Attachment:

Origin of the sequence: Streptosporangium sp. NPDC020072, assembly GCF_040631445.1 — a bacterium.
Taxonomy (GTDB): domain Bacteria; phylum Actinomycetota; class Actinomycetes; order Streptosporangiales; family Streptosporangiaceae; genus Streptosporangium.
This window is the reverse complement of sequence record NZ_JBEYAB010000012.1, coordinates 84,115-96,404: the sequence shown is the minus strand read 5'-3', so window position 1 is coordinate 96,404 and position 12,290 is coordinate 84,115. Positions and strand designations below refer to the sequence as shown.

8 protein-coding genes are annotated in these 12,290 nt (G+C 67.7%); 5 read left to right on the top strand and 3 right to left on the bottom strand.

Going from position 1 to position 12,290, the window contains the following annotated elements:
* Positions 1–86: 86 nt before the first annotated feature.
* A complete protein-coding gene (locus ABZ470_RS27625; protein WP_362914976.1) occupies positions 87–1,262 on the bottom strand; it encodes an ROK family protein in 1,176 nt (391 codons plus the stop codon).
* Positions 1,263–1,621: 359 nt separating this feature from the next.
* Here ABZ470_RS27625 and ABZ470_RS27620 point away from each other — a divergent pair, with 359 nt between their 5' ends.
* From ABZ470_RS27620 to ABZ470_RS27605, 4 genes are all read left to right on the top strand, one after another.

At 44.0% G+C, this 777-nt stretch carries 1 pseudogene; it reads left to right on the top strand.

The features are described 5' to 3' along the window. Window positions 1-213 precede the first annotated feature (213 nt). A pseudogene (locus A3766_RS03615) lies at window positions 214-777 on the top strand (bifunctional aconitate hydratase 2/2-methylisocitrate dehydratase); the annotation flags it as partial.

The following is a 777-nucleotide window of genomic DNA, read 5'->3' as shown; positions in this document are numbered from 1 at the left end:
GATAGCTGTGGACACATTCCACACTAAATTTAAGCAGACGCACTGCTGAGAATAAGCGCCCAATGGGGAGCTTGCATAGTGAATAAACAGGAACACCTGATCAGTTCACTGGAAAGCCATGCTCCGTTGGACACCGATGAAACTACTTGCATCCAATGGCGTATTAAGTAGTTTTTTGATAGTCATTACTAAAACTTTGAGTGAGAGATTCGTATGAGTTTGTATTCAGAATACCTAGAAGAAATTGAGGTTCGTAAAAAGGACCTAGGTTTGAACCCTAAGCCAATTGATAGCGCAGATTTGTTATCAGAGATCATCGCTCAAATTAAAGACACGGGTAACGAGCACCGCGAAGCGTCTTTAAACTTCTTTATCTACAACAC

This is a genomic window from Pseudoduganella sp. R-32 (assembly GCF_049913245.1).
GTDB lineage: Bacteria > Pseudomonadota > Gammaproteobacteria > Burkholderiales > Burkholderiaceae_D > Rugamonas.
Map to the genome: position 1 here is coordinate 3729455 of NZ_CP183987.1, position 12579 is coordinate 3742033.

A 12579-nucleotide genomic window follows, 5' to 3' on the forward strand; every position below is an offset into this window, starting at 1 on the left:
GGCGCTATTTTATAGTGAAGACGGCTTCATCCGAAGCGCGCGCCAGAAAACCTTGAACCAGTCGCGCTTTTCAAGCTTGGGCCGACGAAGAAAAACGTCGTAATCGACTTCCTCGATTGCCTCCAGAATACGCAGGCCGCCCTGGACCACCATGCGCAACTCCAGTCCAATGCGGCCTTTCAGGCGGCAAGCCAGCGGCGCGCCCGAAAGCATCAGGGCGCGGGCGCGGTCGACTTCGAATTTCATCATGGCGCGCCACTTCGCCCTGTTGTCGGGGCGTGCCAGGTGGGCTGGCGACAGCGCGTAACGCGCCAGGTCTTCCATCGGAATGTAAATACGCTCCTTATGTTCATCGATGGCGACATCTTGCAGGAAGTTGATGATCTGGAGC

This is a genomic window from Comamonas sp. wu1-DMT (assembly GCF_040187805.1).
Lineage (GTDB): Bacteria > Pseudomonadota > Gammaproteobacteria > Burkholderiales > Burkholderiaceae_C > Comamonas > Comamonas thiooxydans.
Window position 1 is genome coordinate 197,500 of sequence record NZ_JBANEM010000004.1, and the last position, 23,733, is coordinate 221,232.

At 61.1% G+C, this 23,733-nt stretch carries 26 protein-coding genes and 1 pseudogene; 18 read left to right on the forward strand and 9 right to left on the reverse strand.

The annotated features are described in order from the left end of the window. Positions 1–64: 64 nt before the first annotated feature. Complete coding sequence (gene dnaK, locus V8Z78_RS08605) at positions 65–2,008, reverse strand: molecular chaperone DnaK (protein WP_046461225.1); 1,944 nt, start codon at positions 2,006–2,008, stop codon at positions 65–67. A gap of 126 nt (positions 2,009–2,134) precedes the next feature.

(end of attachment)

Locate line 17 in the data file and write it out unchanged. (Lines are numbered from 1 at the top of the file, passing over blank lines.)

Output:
Map to the genome: position 1 here is coordinate 3729455 of NZ_CP183987.1, position 12579 is coordinate 3742033.